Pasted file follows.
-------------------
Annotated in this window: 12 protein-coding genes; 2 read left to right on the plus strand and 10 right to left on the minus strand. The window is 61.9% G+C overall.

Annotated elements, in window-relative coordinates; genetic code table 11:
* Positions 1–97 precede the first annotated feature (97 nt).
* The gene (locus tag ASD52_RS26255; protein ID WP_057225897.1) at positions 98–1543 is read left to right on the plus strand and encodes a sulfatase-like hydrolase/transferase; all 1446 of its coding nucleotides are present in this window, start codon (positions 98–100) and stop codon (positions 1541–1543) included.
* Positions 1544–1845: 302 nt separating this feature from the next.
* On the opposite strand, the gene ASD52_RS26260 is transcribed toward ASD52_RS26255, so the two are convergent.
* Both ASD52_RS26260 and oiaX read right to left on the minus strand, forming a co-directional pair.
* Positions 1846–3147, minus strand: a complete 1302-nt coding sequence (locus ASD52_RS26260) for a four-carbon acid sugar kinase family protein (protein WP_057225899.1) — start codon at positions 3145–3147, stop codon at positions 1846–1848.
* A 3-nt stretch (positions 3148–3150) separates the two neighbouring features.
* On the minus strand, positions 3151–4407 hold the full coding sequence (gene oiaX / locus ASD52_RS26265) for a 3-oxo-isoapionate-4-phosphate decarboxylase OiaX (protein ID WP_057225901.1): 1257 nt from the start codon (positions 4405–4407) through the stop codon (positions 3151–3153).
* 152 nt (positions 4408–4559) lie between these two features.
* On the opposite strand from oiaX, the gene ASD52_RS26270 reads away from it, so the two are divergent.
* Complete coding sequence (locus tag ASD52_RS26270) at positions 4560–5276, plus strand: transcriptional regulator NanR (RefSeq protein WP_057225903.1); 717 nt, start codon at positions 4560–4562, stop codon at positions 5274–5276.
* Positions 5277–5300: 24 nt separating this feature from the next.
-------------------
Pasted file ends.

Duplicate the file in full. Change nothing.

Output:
Annotated in this window: 12 protein-coding genes; 2 read left to right on the plus strand and 10 right to left on the minus strand. The window is 61.9% G+C overall.

Annotated elements, in window-relative coordinates; genetic code table 11:
* Positions 1–97 precede the first annotated feature (97 nt).
* The gene (locus tag ASD52_RS26255; protein ID WP_057225897.1) at positions 98–1543 is read left to right on the plus strand and encodes a sulfatase-like hydrolase/transferase; all 1446 of its coding nucleotides are present in this window, start codon (positions 98–100) and stop codon (positions 1541–1543) included.
* Positions 1544–1845: 302 nt separating this feature from the next.
* On the opposite strand, the gene ASD52_RS26260 is transcribed toward ASD52_RS26255, so the two are convergent.
* Both ASD52_RS26260 and oiaX read right to left on the minus strand, forming a co-directional pair.
* Positions 1846–3147, minus strand: a complete 1302-nt coding sequence (locus ASD52_RS26260) for a four-carbon acid sugar kinase family protein (protein WP_057225899.1) — start codon at positions 3145–3147, stop codon at positions 1846–1848.
* A 3-nt stretch (positions 3148–3150) separates the two neighbouring features.
* On the minus strand, positions 3151–4407 hold the full coding sequence (gene oiaX / locus ASD52_RS26265) for a 3-oxo-isoapionate-4-phosphate decarboxylase OiaX (protein ID WP_057225901.1): 1257 nt from the start codon (positions 4405–4407) through the stop codon (positions 3151–3153).
* 152 nt (positions 4408–4559) lie between these two features.
* On the opposite strand from oiaX, the gene ASD52_RS26270 reads away from it, so the two are divergent.
* Complete coding sequence (locus tag ASD52_RS26270) at positions 4560–5276, plus strand: transcriptional regulator NanR (RefSeq protein WP_057225903.1); 717 nt, start codon at positions 4560–4562, stop codon at positions 5274–5276.
* Positions 5277–5300: 24 nt separating this feature from the next.